>> Here is what I find curious. As Worik pointed out in his
>> original post, if you use any of the R simulation functions
>> to generate a random walk or a fancier brownian motion
>> series, plot it with some real price data, let's say daily
>> closing level of the Dow Jones Industrial Average, you could
>> tell they are different. But it's hard to say exactly what
>> makes them look different to the human eyes.
>> Not too long ago I played this trick on a friend of mine,
>> who claimed he had no prior knowledge of finance nor
>> familiar with securities price patterns. I sampled a number
>> of time series from Bloomberg. I think I picked daily
>> S&P, minute ticks of gold, nymex natural gas, the
>> Shanghai Composite stock index, and other unrelated real
>> prices. Then I simulated equal number of artificial data
>> series using different stochastic models. A few were just
>> straightforward random walk with varying sigma, others were
>> jump diffusion (EMJumpDiffusion) with different jump prob
>> and size. I plotted them along side and I was careful to
>> remove the axis labels so he couldn't see the scale of
>> I asked my friend to tell me which were real and which were
>> artificial data. Amazingly he got many of them right. (OK,
>> full disclosure here: this occurred in a bar after he had a
>> couple of beers.)
>> I could see how even the most sophisticated simulation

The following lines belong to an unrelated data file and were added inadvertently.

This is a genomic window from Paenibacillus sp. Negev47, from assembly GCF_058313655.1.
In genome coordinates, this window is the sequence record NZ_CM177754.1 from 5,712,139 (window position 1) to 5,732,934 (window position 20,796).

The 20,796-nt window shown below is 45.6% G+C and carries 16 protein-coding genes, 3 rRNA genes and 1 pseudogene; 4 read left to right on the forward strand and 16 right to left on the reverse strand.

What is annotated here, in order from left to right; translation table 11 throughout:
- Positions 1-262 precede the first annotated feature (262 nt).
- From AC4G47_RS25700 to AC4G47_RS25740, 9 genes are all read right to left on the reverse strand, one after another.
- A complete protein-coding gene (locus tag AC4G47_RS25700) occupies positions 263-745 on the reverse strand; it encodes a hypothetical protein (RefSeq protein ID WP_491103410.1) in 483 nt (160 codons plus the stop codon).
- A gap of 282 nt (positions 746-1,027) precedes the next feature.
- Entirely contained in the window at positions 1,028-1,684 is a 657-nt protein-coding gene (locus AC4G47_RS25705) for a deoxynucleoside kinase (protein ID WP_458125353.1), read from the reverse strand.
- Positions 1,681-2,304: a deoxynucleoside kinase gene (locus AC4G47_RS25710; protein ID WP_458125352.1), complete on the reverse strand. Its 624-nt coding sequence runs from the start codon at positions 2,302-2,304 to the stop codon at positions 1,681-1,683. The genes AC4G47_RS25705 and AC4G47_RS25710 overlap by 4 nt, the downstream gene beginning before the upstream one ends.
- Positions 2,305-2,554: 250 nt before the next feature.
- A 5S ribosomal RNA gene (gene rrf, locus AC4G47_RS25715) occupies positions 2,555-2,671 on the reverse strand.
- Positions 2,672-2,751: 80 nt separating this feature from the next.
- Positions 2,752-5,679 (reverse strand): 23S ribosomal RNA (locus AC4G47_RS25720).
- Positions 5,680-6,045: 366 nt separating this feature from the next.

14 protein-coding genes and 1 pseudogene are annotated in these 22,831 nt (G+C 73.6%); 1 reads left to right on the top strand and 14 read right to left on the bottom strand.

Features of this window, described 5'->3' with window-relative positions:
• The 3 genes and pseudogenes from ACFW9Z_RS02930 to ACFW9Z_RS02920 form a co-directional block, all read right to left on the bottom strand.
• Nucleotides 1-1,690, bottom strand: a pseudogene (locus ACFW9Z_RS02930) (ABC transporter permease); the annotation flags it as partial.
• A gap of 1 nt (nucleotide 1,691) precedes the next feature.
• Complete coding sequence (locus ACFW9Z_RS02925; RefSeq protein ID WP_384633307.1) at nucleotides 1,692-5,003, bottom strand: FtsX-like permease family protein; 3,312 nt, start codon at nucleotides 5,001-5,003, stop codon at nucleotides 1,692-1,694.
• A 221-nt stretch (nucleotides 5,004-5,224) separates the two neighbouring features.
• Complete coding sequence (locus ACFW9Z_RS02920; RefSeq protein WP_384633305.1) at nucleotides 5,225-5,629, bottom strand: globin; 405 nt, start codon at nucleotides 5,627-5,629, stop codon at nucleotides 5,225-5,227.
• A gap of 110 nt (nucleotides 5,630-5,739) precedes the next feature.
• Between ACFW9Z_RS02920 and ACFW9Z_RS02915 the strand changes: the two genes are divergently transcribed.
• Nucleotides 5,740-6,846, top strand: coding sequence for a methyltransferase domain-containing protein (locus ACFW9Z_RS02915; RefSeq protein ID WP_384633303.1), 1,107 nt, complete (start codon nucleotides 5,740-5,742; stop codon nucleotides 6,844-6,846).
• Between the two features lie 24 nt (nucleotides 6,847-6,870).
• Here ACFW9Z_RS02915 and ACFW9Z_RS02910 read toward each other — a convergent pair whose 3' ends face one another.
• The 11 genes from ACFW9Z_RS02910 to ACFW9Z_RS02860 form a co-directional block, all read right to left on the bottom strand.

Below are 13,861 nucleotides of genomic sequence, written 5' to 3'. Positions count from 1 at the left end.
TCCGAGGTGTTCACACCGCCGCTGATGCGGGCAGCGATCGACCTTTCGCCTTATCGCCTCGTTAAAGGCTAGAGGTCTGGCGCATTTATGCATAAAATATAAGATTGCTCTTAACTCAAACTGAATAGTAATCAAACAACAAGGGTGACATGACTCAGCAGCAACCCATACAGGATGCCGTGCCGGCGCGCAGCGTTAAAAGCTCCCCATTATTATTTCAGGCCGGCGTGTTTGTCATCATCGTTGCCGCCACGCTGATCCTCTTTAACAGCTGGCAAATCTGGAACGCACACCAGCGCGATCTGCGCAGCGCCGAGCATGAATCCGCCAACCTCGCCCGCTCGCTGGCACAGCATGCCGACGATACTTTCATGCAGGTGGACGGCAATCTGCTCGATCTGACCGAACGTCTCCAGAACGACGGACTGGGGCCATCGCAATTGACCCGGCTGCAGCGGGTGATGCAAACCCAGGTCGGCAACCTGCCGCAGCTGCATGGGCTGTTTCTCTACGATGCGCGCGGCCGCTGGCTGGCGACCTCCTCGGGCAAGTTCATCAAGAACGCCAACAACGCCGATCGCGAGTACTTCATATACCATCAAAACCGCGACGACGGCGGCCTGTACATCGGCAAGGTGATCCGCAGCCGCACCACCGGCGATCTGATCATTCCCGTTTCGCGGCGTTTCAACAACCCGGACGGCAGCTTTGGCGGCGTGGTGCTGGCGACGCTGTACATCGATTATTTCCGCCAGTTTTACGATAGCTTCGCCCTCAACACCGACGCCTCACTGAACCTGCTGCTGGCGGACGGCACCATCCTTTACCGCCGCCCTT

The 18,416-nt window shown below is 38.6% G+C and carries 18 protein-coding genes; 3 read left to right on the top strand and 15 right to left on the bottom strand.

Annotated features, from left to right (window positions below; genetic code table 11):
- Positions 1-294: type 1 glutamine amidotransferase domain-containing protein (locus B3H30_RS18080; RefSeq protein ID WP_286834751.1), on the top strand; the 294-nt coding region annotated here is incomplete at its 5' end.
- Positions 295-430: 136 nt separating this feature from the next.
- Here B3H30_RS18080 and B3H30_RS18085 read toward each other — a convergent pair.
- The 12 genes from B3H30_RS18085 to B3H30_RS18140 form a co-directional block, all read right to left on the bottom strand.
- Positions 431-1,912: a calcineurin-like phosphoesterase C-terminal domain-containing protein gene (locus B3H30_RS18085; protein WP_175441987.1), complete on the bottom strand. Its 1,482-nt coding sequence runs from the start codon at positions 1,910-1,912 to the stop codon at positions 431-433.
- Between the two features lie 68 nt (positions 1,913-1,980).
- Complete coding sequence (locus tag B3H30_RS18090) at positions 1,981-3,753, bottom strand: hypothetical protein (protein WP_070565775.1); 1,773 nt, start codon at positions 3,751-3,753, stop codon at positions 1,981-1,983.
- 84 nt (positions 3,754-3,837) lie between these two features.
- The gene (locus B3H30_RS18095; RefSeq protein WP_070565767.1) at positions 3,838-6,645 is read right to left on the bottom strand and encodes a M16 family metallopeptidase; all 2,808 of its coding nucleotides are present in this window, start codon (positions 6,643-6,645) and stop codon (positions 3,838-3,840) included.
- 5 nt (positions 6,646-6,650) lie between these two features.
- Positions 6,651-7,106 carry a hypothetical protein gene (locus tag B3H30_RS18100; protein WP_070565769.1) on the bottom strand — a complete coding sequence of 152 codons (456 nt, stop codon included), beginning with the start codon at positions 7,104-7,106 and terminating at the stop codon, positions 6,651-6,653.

>> models couldn't quite imitate reality. First, many stock
>> data have trend. The buy-and-hold crowd is right. Secondly,
>> the unobserved volatility parameter is in itself a
>> stochastic process (huge literature on this). Third, the
>> jump processes in simulation models are probably too
>> simplistic. Just plot Dow Jones from July to Dec, 1987.
>> -----Original Message-----
>> From: r-sig-finance-bounces at r-project.org
>> [mailto:r-sig-finance-bounces at r-project.org]
>> On Behalf Of Ron Michael
>> Sent: Monday, April 18, 2011 8:05 AM
>> To: r-sig-finance at r-project.org
>> Subject: [R-SIG-Finance] Artificial price series
>> Hi Worik, I have been following this thread in "http://r.789695.n4.nabble.com/Artificial-price-series-td3443230.html",
>> for quite a time now, however could not convince myself in
>> one aspect. You said that simple RW model is not quite
>> satisfactory (Horace Tso:: evidence is clear that financial
>> prices are anything but brownian motion) hence, many people
>> suggested GBM for that. But I could not understand why they
>> are essentially different. I have:
>> for vanilla RW: log(S[t+1]) = log(S[t]) +
>> for vanilla GBM: log(S[t+1]) = log(S[t]) + (mu -
>> 0.5sigma^2) + epsilon~N(.,.)
>> Of course hare I am comparing both **vanilla** type and if
>> I want to incorporate other features like jump, heavy tail
>> etc., then I can incorporate those features in either case.
>> Therefore driven by some common sense, why those 2 models
>> would be fundamentally different? Only difference I see
>> that, I generally do not include Intercept in RW, because
>> including an Intercept signifies some deterministic trend in
>> the underlying price, which also makes sense.
>> Additionally Mark says, "returns follow brownian motion",
>> did he mean to say that **price** follows brownian motion?
>> Any clarification would be highly appreciated.
>> R-SIG-Finance at r-project.org